That is, if Alex Lifeson had a PRS signature electric, this would be it. In 1990, in the middle of Rush's Presto tour, Lifeson reportedly broke the headstock off the main guitar he was using at the time, a superstrat made by Signature Guitars, exactly one day before that company went out of business. Left without a replacement, he picked up several PRS guitars over the course of the next year. Because he favored bolt-on necks, he chose the lower-priced CE 24 models. He used them to finish the Presto tour, as well as for the recording and touring of Roll The Bones, Counterparts, and Test For Echo, as well as his solo effort, Victor.
Those albums, in particular Counterparts, mark Rush's return to a more guitar-driven sound, slowly stepping away from the synth-driven work they put out in the 80s. This was also the time I discovered the band and became a fan; Counterparts was the first album released after I started listening to them, and to this day I consider that album to have some of the best guitar tones he ever got.
The CE 24 was originally made of alder, but in mid-1994 the wood was changed to mahogany, probably because the use of alder -- a domestic wood -- was not as cost-effective as originally thought. All of Lifeson's CE 24s were built before 1991, which means they would have been made before that change. And with the exception of a custom one-off with a single-coil bridge route (the pickup was transplanted from the aforementioned broken predecessor), Lifeson's CE 24s were all equipped with HFS and Vintage Bass pickups. So these specs were only available for a few years in the early 90s, making these guitars difficult to find.
I've wanted one of these for about 15 years, and haven't had the opportunity or excuse to purchase one. But when PRS announced the Alex Lifeson signature acoustic, my wife actually looked into one as a potential birthday present (!!!), but I told her I'd rather have one of these.
So here it is: a 1992 CE 24 Maple Top:
So if you're a sharp-eyed Lifeson fan, you'll notice this doesn't match his guitars perfectly; his all have the 3-way toggle. But I prefer the tonal variety and aesthetics of the rotary switch, so that's what I went for.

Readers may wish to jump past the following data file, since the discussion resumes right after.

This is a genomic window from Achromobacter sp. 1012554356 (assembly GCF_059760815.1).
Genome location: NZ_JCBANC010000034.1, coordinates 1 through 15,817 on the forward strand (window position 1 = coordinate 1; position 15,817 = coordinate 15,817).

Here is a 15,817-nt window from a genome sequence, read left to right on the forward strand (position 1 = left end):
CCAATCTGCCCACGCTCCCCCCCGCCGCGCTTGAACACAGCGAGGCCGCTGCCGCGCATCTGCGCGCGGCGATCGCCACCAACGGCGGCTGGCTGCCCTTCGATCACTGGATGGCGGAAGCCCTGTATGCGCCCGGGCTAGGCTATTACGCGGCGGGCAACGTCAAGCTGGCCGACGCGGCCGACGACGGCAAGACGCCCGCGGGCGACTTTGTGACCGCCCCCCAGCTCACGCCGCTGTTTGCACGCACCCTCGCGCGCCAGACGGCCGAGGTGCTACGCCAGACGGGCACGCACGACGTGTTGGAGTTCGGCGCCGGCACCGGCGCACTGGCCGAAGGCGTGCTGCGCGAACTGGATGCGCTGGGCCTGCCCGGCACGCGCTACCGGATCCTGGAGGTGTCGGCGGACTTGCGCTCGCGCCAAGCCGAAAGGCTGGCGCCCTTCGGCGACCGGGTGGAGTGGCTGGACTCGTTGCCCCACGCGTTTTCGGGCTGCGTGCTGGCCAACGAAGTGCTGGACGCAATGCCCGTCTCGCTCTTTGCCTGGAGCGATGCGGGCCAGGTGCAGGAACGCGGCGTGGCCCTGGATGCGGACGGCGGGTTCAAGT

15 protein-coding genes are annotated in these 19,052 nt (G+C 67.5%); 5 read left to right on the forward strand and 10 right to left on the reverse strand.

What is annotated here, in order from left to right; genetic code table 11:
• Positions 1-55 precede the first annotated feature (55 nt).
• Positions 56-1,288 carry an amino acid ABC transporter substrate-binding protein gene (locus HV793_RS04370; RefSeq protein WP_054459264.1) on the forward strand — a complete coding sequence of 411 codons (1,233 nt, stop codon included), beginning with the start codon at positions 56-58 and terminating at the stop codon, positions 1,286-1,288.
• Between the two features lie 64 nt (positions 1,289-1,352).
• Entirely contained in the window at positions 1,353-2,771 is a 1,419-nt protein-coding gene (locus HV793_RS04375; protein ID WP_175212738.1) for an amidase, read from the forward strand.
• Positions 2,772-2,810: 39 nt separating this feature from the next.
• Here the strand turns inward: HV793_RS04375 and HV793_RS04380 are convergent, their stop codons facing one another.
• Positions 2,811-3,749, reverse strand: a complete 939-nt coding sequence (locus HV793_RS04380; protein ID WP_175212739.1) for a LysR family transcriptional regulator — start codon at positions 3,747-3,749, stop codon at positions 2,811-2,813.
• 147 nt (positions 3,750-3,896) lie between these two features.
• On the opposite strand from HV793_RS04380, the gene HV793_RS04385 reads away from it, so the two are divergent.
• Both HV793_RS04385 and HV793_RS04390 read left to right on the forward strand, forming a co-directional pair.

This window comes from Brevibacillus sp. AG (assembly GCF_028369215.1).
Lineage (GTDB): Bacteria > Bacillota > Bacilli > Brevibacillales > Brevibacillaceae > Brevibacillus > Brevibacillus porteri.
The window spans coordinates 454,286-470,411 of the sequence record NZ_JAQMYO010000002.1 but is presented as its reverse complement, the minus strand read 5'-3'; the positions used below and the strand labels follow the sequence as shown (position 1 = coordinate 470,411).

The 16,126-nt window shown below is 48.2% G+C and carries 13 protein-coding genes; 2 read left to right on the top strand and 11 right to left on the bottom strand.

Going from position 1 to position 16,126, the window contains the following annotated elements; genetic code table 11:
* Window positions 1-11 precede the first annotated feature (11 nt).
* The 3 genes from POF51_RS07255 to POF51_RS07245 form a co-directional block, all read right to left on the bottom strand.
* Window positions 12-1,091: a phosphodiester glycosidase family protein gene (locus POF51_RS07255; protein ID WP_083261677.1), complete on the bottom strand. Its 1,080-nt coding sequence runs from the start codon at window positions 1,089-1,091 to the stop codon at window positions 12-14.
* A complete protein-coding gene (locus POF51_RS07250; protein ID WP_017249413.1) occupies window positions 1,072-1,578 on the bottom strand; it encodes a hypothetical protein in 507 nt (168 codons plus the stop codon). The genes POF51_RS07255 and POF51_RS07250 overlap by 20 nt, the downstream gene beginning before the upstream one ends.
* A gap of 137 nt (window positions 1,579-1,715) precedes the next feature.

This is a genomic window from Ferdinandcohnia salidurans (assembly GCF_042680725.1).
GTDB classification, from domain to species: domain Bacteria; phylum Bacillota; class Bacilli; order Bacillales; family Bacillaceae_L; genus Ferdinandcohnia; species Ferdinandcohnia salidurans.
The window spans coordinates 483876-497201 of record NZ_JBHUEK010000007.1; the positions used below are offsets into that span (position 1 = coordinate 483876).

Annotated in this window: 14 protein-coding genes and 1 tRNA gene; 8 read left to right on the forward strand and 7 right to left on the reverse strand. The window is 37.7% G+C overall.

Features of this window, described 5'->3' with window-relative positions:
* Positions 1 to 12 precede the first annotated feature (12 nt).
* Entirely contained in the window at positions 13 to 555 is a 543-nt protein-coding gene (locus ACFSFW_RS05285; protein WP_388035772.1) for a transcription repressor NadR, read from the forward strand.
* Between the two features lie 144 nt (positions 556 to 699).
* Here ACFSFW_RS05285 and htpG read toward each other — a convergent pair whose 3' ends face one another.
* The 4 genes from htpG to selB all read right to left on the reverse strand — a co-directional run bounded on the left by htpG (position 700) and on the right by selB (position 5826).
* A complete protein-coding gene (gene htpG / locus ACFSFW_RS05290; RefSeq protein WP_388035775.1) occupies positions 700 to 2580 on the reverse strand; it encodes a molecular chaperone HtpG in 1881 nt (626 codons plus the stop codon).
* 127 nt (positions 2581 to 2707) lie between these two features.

I know that the CE 24 was offered with the regular and wide-thin neck profiles, and I don't know which profile is on Lifeson's guitars. This guitar has a wide-thin neck, which I prefer. Interestingly, the neck feels a little wider and a little thinner at the nut than the wide-thin neck on my 2008 Custom 24, possibly due to the imprecision of the duplicarver era, before PRS started using CNC machinery.
It's difficult to capture in photos, but the back appears to be 3-piece alder.
For a CE, the top has a decent amount of flame. And the finish is immaculate. I believe this is "Dark Cherry Burst," but without a modcat on the case, I can't be sure. As dark as the edges look in these photos, it's still red, not brown, so it's not a tobacco. Speaking of the case...
Anybody know if that's a genuine PRS case? I'm assuming it's not because it's not fitted and there's no modcat sticker, butů it seems like it's the perfect dimensions and the piping on either edge makes it look almost exactly like my 2008 Custom 24's case. It's just a little smaller and the metal feet are in different places. Could this be what the guitar originally came with?
Here's another oddity: dots, not moons. I was under the impression that the CE models had moons. Was that not the case? In any event, the neck is in fabulous shape. Clearly it's old, and has its share of microscopic indentations, but the back is smooth and there's no fretwear, and the finish isn't cracked anywhere on the neck. The whole body is in great condition, in fact, with a couple exceptions:
Above is the only major blemish on the guitar. A small chunk taken out of the edge on the back near the output jack. This is the only scar that's deep enough to cut into the wood.
The only other big chip in the finish is under the strap button. Perhaps it had a strap lock installed at one point. If so, I'm very glad it was returned to stock before I got it. I use Lock-It Straps instead of metal strap locks.
So that's how she looks. Now how does she sound? I am going to have to say it is an absolute travesty that PRS doesn't still make these. The alder body with bolt-on maple neck has a sound all its own. It's similar enough to the Custom that it can be used as a backup, but it has its own vibe. It feels a little tighter, not quite as big and open as the Custom. Maybe more presence and less bottom end? Part of that's the pickups, since my Custom is sporting Dragon II pups, but that's not all of it. I'm not sure how to explain it except that it really captures the Strat-with-humbuckers vibe in the same way the Custom 24 captures the Gibson vibe. I really love having this guitar sit next to my Custom 24. It's like they go together, and complement each other, better than any other two models in the PRS lineup. Each one fills in the gaps that the other leaves open in my sonic palette.
I will say that it's really interesting to compare this to newer models. My 2008 Custom 24 feels a lot more precise in all the details, from the neck carve to the control knob mounting. The 1992 CE 24 feels more polished in the basic construction, though, and almost overly so. The fingerboard edges are rolled a lot more, the frets are rounder. But the action on both guitars is almost identical.
My next step is going to be to send her to the PTC and get some work done. My wife is lobbying hard for me to keep the current finish, but I'm not super keen on the cherry sunburst. I'm considering purple or emerald green.
I think I'm going to name her Alexis. God, I'm a nerd.